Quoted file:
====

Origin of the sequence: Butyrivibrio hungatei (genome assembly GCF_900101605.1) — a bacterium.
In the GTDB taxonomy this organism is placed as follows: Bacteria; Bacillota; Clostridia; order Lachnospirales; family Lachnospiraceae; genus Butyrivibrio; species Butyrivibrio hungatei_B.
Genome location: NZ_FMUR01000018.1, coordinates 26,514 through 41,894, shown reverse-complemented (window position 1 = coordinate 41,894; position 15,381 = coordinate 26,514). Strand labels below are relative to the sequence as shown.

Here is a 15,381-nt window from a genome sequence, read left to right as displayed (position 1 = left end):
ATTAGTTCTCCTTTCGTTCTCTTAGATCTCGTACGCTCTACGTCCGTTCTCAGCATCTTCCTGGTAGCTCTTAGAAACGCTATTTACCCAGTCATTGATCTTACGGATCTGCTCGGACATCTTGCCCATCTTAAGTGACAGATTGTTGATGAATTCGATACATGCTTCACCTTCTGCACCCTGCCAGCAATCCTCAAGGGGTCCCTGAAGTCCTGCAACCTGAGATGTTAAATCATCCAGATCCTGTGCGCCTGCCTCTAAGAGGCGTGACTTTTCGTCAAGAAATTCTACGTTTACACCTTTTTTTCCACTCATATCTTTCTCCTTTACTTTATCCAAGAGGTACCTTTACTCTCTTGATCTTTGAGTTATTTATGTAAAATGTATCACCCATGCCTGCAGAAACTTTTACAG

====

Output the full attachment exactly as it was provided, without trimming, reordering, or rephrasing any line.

Origin of the sequence: Butyrivibrio hungatei (genome assembly GCF_900101605.1) — a bacterium.
In the GTDB taxonomy this organism is placed as follows: Bacteria; Bacillota; Clostridia; order Lachnospirales; family Lachnospiraceae; genus Butyrivibrio; species Butyrivibrio hungatei_B.
Genome location: NZ_FMUR01000018.1, coordinates 26,514 through 41,894, shown reverse-complemented (window position 1 = coordinate 41,894; position 15,381 = coordinate 26,514). Strand labels below are relative to the sequence as shown.

Here is a 15,381-nt window from a genome sequence, read left to right as displayed (position 1 = left end):
ATTAGTTCTCCTTTCGTTCTCTTAGATCTCGTACGCTCTACGTCCGTTCTCAGCATCTTCCTGGTAGCTCTTAGAAACGCTATTTACCCAGTCATTGATCTTACGGATCTGCTCGGACATCTTGCCCATCTTAAGTGACAGATTGTTGATGAATTCGATACATGCTTCACCTTCTGCACCCTGCCAGCAATCCTCAAGGGGTCCCTGAAGTCCTGCAACCTGAGATGTTAAATCATCCAGATCCTGTGCGCCTGCCTCTAAGAGGCGTGACTTTTCGTCAAGAAATTCTACGTTTACACCTTTTTTTCCACTCATATCTTTCTCCTTTACTTTATCCAAGAGGTACCTTTACTCTCTTGATCTTTGAGTTATTTATGTAAAATGTATCACCCATGCCTGCAGAAACTTTTACAG